One day, I might have been about ten, Mom was cutting carrots in the kitchen. I asked her if my full name was Victoria. I’d had a friend at school whose name was Victoria and she went by the nickname Vicki like me. Victoria sounded so elegant, like a Queen, or like that pretty Victoria Principal I’d recently seen on Fantasy Island. Anyway, I thought it would be nice to be a Victoria. Mom stopped cutting and hesitated for a moment. I never knew who named me, Mom or Dad. Then she sighed and said, “No. I named you Vicki.” She moved the slices aside, grabbed another carrot, and continued chopping.
I stared down at my feet for a moment, disappointed. How could that be? Bobs are really Roberts, Mikes are really Michaels, and Trishes are really Patricias. They’re nicknames. How could I be just a nickname? There must be some reason.
Perturbed that I was still standing there, she stopped chopping, sighed down at me, and said, “It’s not short for anything.” Then she turned back to her carrots, probably hoping I would go away.
There weren’t any Vickis on Dad’s side of the family that I knew of. “Am I named after someone in your family?” I asked.
“No! I named you Vicki. Just Vicki.”
So there it was. I was not a Victoria, I was Just Vicki. And while it was unclear why she snapped at me for asking about my own name, Just Vicki knew well enough to get out of that kitchen.
Fast forward a few years, Mom is gone, and I’m learning about her secret biological family: the mother who she couldn’t speak of any longer than two minutes at a time; the brother she never introduced me to; the father she never mentioned who in a photo looks like my older brother; and her half-sister with a beautiful smile just like Mom’s. I had to find these relatives on my own, or at least the existence of them. I did actually meet her half-sister whom my mother never told me about. Aunt Leah and I go antiquing every now and then.
Much of my current research involves trying to figure out why my grandmother would leave her husband and young son, and then drag her five-year-old daughter away to another state. What was going on in 1944-45 Galveston, Texas? I tried to imagine what impact World War II had on her. I discovered that she recorded a few songs during the war, one called “Uncle Sam’s Fighters.” That excited me. I wondered if Mom ever knew that about her mother. It was fascinating, but I still have a mystery to solve. Why did she leave? Was she running away from something? Toward something?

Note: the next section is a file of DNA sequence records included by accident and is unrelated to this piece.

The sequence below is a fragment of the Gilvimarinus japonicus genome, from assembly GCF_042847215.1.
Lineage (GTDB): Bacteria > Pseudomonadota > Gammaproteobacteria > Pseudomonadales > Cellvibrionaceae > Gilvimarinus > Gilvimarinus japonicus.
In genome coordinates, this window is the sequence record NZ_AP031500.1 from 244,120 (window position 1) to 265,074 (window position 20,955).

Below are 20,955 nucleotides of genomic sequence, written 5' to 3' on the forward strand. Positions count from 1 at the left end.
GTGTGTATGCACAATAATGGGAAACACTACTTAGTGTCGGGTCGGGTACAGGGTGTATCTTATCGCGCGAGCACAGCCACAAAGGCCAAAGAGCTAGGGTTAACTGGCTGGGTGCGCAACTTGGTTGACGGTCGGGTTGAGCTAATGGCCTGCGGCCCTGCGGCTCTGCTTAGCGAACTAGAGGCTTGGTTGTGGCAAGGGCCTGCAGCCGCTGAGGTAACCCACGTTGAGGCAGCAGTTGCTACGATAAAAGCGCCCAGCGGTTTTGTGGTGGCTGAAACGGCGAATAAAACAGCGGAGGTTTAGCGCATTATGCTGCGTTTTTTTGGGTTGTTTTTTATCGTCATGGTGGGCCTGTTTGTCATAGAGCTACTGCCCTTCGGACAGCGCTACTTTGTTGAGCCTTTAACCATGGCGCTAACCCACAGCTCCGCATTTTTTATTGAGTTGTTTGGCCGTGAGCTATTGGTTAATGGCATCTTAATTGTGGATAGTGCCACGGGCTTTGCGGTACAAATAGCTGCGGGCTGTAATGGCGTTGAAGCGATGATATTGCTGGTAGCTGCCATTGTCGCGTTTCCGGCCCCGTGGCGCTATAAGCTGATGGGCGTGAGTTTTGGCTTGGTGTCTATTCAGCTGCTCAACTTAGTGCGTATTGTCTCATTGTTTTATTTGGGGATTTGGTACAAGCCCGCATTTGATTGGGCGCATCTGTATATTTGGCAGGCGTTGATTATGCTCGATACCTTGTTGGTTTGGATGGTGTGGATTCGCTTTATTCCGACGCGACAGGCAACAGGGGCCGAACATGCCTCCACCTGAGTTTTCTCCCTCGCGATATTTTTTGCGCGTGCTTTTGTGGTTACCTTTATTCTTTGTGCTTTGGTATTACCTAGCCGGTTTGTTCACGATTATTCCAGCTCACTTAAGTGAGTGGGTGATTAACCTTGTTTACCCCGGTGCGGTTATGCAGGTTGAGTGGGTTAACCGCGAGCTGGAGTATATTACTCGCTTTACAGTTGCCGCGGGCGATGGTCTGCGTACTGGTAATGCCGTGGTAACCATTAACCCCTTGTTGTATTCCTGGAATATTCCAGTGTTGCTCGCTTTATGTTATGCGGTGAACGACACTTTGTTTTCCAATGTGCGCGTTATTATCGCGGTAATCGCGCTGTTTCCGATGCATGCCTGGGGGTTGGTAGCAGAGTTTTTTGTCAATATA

After collecting the historical facts, I back away from my grandmother a bit and look at who was around her at the time. I look at her family. Most of them had moved back to Arkansas. I look at her husband’s family, and I find that she had a sister-in-law named Viola who was only two years younger. Not only were these girls both married to Cravey brothers, but they were both married off at the age of 15, and they had baby daughters less than 10 months apart. These girls had much in common, and there’s a good chance they were very close, meaning Viola would have been over to the house many times where my young mother would have seen her, known her. I wonder what more I could find, so I do a search on Mom’s Aunt Viola and several family trees come up from other researchers. I tend to not depend too much on information from other people’s trees, but in this case I noticed something somewhat valuable. More than one of these trees has Viola’s name with a nickname in quotation marks: Vickie. She’s also listed this way on Find-A-Grave. I plug this nickname into my tree, do another search and find several photographs with her name as Vickie, not the formal Viola. What am I to make of this? Mom had an Aunt Vickie. Could I have been named after her? I call my father. He remembers that they agreed on my name but he didn’t know where Mom came up with it.
Vickie is a name from my mother’s childhood. This is a childhood that was ripped away when her mother took her to Gainesville and Jacksonville, Florida, somewhere in Arkansas, back to Jacksonville, and then to Gainesville for the last time. That’s where she left her eight-year-old daughter with a woman and told her to “call her mother now.” She didn’t show her face again until my mother’s wedding. This is a childhood of repeated abandonment that my mother blocked from her memory. Mom hated her mother. So when I questioned her about my name, she was hearing me question her about her Aunt Vickie from long ago. Mom wasn’t snapping at me that day. She was snapping at her mother.
What else was happening? Well in June of ’44, Reader’s Digest ran a condensed article called, “Is Your Marriage Slipping a Little?” It starts, “Now and then in every marriage there dawns a blue Monday, when you wonder what happened to that dream you had.” Did she read this article and consider some options? Perhaps. Can’t know that for sure.
The facts surrounding my grandmother during this period in Galveston were starting to add up. Her family had already left her for Arkansas. The war was over probably shutting down whatever singing gigs she may have had. And there’s one more thing I discovered about Aunt Vickie. Between April 1944 and February 1945, she divorced Warren Cravey, married B.L. Bradford, and moved to Chicago. Now my grandmother’s (assumed) best friend was gone. Was that enough to inspire her to leave her own marriage and run off to Florida? I believe so. But why she chose Gainesville, to eventually abandon her daughter, is a mystery for another day. I don’t use other people’s family trees for hard data because they can easily contain inaccurate information. But we can use them for clues. ‘Vickie’ is a nickname that never would have appeared in any of Viola’s public records. It’s a gem of a find. I wish I could have met this Great-Aunt Vickie. I would have introduced myself, “Hi. I’m Vicki, your namesake,” and given her an extra hug for my mother